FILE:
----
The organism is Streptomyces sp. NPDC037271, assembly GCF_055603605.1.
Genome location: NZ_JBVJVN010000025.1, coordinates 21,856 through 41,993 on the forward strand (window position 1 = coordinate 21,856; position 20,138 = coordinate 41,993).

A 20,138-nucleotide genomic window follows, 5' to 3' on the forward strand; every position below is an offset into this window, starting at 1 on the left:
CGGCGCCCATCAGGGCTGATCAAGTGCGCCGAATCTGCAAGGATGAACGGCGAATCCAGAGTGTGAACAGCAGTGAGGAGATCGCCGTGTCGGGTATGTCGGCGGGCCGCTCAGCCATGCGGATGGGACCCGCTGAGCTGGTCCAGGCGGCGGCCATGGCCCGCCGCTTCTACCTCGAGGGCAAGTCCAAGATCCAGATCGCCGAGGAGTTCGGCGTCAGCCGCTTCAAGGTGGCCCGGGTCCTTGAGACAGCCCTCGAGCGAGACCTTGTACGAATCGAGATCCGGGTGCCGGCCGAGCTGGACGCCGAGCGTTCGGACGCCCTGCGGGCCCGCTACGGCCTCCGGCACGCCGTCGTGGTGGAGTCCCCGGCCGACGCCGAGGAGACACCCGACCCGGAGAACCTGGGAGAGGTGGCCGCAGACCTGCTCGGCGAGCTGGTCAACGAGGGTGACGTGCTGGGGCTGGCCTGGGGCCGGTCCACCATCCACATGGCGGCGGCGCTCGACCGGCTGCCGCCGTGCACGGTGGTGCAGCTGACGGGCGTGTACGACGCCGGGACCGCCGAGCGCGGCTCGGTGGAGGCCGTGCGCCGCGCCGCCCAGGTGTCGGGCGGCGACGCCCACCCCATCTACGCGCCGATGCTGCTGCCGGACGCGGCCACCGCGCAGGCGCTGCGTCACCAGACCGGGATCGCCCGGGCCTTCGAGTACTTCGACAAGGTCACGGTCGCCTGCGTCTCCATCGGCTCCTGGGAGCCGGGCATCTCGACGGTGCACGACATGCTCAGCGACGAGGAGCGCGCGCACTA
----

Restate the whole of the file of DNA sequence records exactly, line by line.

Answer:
The organism is Streptomyces sp. NPDC037271, assembly GCF_055603605.1.
Genome location: NZ_JBVJVN010000025.1, coordinates 21,856 through 41,993 on the forward strand (window position 1 = coordinate 21,856; position 20,138 = coordinate 41,993).

A 20,138-nucleotide genomic window follows, 5' to 3' on the forward strand; every position below is an offset into this window, starting at 1 on the left:
CGGCGCCCATCAGGGCTGATCAAGTGCGCCGAATCTGCAAGGATGAACGGCGAATCCAGAGTGTGAACAGCAGTGAGGAGATCGCCGTGTCGGGTATGTCGGCGGGCCGCTCAGCCATGCGGATGGGACCCGCTGAGCTGGTCCAGGCGGCGGCCATGGCCCGCCGCTTCTACCTCGAGGGCAAGTCCAAGATCCAGATCGCCGAGGAGTTCGGCGTCAGCCGCTTCAAGGTGGCCCGGGTCCTTGAGACAGCCCTCGAGCGAGACCTTGTACGAATCGAGATCCGGGTGCCGGCCGAGCTGGACGCCGAGCGTTCGGACGCCCTGCGGGCCCGCTACGGCCTCCGGCACGCCGTCGTGGTGGAGTCCCCGGCCGACGCCGAGGAGACACCCGACCCGGAGAACCTGGGAGAGGTGGCCGCAGACCTGCTCGGCGAGCTGGTCAACGAGGGTGACGTGCTGGGGCTGGCCTGGGGCCGGTCCACCATCCACATGGCGGCGGCGCTCGACCGGCTGCCGCCGTGCACGGTGGTGCAGCTGACGGGCGTGTACGACGCCGGGACCGCCGAGCGCGGCTCGGTGGAGGCCGTGCGCCGCGCCGCCCAGGTGTCGGGCGGCGACGCCCACCCCATCTACGCGCCGATGCTGCTGCCGGACGCGGCCACCGCGCAGGCGCTGCGTCACCAGACCGGGATCGCCCGGGCCTTCGAGTACTTCGACAAGGTCACGGTCGCCTGCGTCTCCATCGGCTCCTGGGAGCCGGGCATCTCGACGGTGCACGACATGCTCAGCGACGAGGAGCGCGCGCACTA